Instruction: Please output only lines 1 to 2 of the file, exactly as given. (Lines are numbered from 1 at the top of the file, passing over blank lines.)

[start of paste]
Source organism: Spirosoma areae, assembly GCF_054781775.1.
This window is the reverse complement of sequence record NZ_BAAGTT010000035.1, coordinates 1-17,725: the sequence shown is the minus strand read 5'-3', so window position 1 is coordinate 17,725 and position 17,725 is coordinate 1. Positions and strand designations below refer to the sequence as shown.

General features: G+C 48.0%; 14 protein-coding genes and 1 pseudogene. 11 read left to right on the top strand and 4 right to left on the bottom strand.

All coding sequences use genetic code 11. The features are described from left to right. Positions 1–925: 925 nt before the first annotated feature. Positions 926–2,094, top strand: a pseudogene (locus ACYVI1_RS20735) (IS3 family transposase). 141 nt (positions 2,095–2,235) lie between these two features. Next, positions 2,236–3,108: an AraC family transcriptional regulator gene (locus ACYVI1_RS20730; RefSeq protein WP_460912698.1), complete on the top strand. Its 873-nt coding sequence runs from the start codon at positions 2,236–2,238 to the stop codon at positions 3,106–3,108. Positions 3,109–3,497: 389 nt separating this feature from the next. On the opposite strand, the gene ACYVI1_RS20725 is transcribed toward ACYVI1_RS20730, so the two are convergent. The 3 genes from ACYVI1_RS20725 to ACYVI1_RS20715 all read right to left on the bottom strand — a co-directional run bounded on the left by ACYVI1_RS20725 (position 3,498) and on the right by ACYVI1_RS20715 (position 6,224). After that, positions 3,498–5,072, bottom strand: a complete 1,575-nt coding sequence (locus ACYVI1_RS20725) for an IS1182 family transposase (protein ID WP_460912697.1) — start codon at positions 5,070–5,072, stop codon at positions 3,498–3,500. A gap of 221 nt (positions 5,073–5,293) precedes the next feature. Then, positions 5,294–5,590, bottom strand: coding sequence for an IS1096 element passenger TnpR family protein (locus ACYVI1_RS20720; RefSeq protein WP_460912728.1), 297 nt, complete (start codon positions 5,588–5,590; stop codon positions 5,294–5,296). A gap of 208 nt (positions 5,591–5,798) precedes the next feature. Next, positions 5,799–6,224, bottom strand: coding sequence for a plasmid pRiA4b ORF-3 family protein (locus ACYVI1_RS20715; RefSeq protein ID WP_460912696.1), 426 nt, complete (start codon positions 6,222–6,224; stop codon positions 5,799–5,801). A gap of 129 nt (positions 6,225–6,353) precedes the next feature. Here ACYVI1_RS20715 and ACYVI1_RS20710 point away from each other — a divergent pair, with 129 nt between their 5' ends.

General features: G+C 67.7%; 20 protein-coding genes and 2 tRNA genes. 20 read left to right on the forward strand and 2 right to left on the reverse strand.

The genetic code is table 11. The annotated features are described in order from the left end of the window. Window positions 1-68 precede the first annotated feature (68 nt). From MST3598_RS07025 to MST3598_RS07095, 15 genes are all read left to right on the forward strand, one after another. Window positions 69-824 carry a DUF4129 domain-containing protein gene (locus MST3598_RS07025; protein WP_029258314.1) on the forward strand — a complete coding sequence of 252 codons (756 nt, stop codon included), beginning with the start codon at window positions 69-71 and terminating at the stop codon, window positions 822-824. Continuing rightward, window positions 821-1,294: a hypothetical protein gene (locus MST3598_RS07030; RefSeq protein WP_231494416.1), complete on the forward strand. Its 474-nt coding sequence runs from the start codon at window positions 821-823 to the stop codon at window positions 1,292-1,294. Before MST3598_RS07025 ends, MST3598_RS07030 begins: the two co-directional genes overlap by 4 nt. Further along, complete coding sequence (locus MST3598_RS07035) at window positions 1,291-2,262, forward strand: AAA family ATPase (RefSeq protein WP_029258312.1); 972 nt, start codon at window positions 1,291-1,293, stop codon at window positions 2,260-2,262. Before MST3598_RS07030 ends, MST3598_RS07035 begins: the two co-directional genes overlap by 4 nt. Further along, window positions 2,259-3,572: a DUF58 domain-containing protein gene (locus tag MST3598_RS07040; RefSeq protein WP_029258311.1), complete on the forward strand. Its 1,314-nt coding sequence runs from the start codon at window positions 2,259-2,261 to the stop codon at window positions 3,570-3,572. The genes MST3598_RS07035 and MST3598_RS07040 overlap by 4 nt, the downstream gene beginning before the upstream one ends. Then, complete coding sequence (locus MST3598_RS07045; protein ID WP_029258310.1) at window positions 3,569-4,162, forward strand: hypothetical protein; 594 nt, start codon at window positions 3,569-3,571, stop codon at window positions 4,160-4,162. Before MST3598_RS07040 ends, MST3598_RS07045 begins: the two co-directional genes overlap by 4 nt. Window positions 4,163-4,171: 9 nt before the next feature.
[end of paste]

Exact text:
Source organism: Spirosoma areae, assembly GCF_054781775.1.
This window is the reverse complement of sequence record NZ_BAAGTT010000035.1, coordinates 1-17,725: the sequence shown is the minus strand read 5'-3', so window position 1 is coordinate 17,725 and position 17,725 is coordinate 1. Positions and strand designations below refer to the sequence as shown.